SAN FRANCISCO (CBS SF & AP) — A pair of winter storm fronts, packing the wettest downpours since December 2014, dumped more than 3 inches of rain, toppled trees, knocked down power lines and triggered fears of future mudslides across the Bay Area before moving out of the area early Tuesday.

Downtown San Francisco had a record 3.15 inches of rain on Monday, smashing the old mark of 2.36 inches set in 1872 and making it the city’s 16th wettest day since 1849, the National Weather Service said.

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In the areas of wine country devastated by October’s deadly and destructive wildfires, the hillsides stayed in place but were saturated by the steady downpours.

More than 2 inches of rain fell in Santa Rosa, where light showers lingered into Tuesday. Meanwhile, St. Helena received 3.12 inches, Petaluma 2.48 inches and 2.52 inches in Yountville.

The storms hit southern Marin County and the Santa Cruz Mountains the hardest. Kentfield reported 5 inches of rain and Mill Valley 4.14 in Marin while Boulder Creek had 5.71 inches in the Santa Cruz Mountains.

A staggering 9.6 inches of rain fell on Mining Ridge on the Big Sur coast. Highway 1, still not recovered from last winter’s damaging rains, suffered new blockages.

While Bay Area residents endured a power outages, slippy roadways and some minor flooding, the brunt of the storm created chaos in Southern California.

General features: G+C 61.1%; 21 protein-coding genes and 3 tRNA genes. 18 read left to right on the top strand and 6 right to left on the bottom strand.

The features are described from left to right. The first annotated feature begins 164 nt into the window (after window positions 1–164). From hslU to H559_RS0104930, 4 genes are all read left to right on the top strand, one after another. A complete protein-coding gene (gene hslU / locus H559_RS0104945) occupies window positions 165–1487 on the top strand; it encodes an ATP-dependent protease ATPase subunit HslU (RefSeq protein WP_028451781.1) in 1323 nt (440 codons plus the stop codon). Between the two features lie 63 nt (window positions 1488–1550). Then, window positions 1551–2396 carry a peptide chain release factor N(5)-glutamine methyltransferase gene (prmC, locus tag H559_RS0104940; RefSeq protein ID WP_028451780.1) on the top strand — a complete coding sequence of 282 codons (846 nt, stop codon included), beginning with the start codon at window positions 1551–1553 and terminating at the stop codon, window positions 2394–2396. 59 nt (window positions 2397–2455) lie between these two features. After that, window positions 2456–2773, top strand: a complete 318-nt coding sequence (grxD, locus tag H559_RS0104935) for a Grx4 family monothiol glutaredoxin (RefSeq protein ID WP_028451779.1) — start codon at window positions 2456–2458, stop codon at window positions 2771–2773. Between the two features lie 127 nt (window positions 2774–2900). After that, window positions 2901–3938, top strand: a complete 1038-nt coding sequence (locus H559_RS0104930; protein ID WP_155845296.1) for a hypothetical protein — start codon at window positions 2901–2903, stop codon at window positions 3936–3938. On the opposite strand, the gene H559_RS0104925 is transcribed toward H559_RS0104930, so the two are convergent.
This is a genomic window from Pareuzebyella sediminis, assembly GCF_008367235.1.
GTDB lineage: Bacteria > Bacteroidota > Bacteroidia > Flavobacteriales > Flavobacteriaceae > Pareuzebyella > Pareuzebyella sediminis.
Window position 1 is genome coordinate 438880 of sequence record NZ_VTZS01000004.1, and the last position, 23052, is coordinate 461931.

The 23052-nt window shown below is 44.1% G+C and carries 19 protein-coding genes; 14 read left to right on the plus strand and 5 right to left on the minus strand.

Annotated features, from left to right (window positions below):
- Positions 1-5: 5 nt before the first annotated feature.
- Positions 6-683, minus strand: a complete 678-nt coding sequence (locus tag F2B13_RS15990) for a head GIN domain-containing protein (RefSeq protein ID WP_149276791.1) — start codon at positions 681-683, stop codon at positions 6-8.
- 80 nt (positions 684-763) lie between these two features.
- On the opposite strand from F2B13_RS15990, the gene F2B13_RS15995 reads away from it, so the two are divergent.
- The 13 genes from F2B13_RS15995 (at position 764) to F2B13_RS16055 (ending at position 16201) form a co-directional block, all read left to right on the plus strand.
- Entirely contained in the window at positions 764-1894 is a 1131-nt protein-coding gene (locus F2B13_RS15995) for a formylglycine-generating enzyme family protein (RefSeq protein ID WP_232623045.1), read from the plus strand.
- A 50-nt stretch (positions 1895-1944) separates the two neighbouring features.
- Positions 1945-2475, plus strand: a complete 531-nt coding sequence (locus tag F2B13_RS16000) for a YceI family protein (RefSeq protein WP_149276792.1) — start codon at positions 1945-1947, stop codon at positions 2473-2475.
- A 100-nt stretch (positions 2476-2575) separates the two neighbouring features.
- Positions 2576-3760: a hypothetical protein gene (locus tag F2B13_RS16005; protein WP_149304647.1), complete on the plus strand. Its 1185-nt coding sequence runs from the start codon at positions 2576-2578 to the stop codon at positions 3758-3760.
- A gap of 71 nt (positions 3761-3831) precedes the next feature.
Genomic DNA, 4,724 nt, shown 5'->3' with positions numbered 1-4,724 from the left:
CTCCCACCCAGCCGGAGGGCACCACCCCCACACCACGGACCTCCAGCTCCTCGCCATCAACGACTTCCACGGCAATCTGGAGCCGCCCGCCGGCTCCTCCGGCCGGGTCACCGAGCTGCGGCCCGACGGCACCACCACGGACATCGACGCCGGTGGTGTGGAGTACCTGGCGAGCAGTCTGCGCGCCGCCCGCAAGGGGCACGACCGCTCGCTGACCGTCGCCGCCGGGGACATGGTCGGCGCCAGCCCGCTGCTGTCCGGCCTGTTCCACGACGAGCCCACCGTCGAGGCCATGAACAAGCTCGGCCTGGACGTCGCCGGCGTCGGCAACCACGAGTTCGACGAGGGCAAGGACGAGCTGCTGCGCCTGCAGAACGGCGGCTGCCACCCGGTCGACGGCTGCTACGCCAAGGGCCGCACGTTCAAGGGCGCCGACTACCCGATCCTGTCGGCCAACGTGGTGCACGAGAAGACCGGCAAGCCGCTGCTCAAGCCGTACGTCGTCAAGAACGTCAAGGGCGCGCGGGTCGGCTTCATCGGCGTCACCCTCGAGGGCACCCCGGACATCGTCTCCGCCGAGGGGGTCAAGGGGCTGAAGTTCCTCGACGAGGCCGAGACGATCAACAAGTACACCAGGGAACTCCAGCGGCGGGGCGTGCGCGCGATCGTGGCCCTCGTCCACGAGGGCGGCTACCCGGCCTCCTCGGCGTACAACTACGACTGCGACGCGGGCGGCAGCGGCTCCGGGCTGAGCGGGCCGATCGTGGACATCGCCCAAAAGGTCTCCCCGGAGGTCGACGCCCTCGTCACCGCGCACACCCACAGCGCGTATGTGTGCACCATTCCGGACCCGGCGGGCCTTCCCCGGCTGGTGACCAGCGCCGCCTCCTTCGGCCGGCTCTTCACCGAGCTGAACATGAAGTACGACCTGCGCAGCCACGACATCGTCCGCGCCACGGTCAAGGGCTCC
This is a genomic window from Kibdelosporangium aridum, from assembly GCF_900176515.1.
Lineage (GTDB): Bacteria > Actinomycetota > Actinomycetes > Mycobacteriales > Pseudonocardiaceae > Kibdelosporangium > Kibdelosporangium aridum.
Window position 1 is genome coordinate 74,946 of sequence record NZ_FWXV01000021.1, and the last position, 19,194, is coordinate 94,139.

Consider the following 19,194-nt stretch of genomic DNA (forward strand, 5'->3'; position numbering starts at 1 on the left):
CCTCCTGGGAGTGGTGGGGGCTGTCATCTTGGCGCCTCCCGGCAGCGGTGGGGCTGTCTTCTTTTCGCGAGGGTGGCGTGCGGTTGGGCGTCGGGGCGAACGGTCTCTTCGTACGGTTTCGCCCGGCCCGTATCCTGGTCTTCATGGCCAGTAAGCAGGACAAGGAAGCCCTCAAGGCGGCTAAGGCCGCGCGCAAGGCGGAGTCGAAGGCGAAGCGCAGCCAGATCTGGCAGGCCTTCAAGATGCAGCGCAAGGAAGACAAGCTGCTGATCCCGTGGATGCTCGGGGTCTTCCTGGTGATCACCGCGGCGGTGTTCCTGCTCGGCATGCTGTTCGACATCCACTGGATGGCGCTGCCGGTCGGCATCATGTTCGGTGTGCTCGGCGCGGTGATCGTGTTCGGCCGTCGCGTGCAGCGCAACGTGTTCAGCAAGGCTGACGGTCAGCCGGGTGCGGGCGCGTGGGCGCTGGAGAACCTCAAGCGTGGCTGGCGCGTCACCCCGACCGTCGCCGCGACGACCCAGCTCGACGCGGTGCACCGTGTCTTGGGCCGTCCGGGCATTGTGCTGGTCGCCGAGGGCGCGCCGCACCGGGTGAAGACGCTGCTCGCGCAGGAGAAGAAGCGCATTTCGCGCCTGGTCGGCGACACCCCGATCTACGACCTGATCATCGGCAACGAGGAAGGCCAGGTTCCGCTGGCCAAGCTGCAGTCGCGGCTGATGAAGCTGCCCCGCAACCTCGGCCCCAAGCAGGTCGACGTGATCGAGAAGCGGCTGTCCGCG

Crews rescued residents from inundated homes as mud and debris from wildfire-scarred hillsides flowed through neighborhoods and onto a key Southern California highway during the powerful storms.

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Helicopters were being used even during the downpours because roads were blocked, Santa Barbara County spokeswoman Amber Anderson said.

“The primary issue right now is access. We’ve got trees and power lines down,” she said.

There were reports of injuries, but Anderson didn’t immediately know how many or the extent.

She said “multiple” residents had been rescued and more were calling for help in Montecito and Carpinteria. Thousands were without power. Evacuation orders were issued Monday over fears of mudslides in those foothill neighborhoods where the state’s largest-ever fire raged last month.

Water and debris in lanes brought coastal U.S. 101 to a standstill, and traffic accidents on rain-slicked roadways across the region slowed the morning commute to a crawl.

A winter weather advisory was in place for mountain areas, where officials warned motorists to prepare for difficult travel conditions, including gusty winds, low visibility and snow-covered roads

A years-long drought eased in the state last spring, but Northern California had a dry start to winter and hardly any measurable rain fell in the south over the past six months. The extremely dry conditions and high winds last year led to some of the most destructive blazes on both ends of the state.

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